The US Food and Drug Administration (FDA) published the final, and long awaited, guidelines on how it intends to regulate health and wellness apps.

The objective of the guidelines is to provide more clarity to developers about the types of apps that will fall under FDA regulation.

The agency has been under pressure for some time to publish – the initial, draft guidelines were published more than two years ago.

In the end, the agency’s position will cause few surprises. In fact, only a minority of health or wellness apps will fall under its remit.

The FDA says it will focus on two types of apps. The first are those apps that are intended to be used as an accessory to a regulated medical device, for example an application that allows a healthcare professional to make a diagnosis by viewing a medical image from a picture archiving and communication system (PACS) on a smartphone or a mobile tablet.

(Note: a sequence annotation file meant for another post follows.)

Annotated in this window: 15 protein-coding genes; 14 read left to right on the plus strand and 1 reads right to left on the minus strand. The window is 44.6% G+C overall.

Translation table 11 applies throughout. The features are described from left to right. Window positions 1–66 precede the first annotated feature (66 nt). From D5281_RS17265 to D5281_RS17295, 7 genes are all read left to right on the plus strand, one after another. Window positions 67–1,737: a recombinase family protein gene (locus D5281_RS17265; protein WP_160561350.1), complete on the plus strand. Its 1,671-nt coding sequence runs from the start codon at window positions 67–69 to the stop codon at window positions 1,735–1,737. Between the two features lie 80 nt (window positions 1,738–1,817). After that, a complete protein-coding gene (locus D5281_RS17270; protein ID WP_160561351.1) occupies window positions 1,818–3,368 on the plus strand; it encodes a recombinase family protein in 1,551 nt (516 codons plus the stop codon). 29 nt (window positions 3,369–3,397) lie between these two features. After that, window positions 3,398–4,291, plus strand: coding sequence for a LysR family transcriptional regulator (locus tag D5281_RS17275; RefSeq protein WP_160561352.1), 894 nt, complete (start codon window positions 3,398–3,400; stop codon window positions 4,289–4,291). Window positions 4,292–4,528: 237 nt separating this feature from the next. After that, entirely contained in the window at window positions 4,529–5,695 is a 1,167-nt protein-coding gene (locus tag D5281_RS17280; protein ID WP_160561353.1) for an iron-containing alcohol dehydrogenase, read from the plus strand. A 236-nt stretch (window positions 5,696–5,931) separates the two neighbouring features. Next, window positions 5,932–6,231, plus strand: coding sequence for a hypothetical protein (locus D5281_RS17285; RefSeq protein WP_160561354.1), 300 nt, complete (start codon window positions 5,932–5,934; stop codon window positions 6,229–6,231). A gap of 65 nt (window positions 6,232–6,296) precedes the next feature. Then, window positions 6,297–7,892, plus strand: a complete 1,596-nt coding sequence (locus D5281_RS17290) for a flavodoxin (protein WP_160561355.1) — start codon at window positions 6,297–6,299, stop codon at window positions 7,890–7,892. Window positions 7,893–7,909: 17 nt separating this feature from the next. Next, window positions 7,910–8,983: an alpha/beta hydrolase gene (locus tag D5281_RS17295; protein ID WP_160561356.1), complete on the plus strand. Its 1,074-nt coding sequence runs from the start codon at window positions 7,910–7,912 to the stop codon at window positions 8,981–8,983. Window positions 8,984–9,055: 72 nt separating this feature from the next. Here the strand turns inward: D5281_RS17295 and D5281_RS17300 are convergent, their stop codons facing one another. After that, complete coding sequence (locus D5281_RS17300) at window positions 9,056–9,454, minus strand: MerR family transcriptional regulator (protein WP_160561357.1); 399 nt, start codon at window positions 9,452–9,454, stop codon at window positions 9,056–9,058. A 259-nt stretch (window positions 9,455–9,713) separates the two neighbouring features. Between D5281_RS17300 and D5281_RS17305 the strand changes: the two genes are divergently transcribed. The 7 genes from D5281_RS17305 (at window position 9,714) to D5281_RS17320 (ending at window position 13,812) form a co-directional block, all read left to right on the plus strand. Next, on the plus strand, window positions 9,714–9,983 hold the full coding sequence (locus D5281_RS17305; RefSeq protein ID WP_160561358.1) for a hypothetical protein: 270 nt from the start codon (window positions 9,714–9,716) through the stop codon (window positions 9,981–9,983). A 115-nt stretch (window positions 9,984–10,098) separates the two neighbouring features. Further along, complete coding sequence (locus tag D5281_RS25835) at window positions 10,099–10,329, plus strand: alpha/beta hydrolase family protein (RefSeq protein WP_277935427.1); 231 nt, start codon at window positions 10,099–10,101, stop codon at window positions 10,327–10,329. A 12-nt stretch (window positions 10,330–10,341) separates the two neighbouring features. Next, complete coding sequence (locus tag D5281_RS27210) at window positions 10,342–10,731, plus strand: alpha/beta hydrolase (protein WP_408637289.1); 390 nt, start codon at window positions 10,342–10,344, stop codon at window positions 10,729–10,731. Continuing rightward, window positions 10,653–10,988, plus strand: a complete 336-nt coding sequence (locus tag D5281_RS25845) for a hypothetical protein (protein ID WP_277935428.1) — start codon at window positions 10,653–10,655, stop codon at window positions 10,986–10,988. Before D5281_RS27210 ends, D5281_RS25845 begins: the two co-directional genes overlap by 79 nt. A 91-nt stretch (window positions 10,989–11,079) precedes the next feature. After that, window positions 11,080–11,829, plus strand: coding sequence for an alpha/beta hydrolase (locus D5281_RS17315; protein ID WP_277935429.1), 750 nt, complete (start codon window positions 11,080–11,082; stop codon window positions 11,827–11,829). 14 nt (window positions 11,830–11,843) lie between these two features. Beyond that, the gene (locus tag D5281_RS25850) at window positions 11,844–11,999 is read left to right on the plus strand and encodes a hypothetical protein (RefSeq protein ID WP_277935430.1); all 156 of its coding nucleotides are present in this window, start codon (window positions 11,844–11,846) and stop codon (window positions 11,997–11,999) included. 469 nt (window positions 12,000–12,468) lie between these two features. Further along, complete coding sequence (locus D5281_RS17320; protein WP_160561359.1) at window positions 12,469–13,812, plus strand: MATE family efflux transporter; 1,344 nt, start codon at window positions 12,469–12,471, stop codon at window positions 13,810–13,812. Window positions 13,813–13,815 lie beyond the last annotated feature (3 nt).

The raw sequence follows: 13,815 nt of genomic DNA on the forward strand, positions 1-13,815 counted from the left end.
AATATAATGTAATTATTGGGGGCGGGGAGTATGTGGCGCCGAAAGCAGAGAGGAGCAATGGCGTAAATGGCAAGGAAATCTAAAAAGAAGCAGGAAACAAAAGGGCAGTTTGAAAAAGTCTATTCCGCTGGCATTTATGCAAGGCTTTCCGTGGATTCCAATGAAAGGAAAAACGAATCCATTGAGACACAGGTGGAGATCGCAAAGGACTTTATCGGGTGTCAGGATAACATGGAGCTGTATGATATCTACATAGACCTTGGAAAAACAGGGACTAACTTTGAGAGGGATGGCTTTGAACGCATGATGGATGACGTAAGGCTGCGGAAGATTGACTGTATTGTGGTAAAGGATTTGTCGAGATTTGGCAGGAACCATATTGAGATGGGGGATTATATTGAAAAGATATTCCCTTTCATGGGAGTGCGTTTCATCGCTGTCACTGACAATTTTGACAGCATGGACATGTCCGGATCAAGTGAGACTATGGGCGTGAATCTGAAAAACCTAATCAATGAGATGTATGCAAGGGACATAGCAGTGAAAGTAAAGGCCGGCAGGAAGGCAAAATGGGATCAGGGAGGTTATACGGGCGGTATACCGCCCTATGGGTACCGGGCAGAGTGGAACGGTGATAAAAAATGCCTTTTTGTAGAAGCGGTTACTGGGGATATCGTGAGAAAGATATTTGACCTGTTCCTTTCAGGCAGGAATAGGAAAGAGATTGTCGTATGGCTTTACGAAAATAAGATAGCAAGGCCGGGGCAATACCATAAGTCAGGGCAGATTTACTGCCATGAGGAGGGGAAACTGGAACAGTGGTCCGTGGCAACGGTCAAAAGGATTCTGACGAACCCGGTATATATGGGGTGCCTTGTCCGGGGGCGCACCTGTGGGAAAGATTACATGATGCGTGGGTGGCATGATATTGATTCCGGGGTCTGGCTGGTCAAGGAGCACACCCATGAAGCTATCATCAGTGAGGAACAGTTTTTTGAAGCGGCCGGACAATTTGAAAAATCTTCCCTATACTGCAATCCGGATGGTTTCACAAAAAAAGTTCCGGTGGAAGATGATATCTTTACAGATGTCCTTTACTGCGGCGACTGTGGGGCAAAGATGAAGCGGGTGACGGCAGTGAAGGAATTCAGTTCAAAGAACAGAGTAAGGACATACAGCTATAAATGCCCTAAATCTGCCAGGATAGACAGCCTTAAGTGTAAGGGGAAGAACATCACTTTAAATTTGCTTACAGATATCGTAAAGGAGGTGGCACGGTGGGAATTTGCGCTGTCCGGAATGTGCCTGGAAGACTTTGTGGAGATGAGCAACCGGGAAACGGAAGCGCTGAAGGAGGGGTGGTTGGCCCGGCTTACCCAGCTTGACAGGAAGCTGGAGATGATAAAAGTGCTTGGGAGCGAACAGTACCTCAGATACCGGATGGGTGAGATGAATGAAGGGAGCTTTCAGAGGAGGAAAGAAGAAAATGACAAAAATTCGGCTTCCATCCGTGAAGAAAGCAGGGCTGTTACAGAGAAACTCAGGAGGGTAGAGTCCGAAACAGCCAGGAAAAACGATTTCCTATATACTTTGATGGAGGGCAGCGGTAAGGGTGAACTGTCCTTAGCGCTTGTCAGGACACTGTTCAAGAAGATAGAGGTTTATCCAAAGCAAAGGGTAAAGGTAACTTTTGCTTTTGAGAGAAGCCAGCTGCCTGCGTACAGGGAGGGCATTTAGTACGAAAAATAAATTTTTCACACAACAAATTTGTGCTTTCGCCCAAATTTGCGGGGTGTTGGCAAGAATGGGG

The second type of app transforms a mobile platform into a regulated medical device, for example an app that turns a smartphone into an electrocardiography (ECG) machine to detect abnormal heart rhythms or determine if a patient is experiencing a heart attack.

Mobile health apps that undergo FDA review will be assessed under the same standards that the agency applies to other medical devices.

The FDA also made clear that it does not regulate the sale or general consumer use of smartphones or tablets, or app distributors such as the iTunes App store or Google Play store.

“We have worked hard to strike the right balance, reviewing only the mobile apps that have the potential to harm consumers if they do not function properly,” said Jeffrey Shuren (pictured), director of the FDA’s Center for Devices and Radiological Health.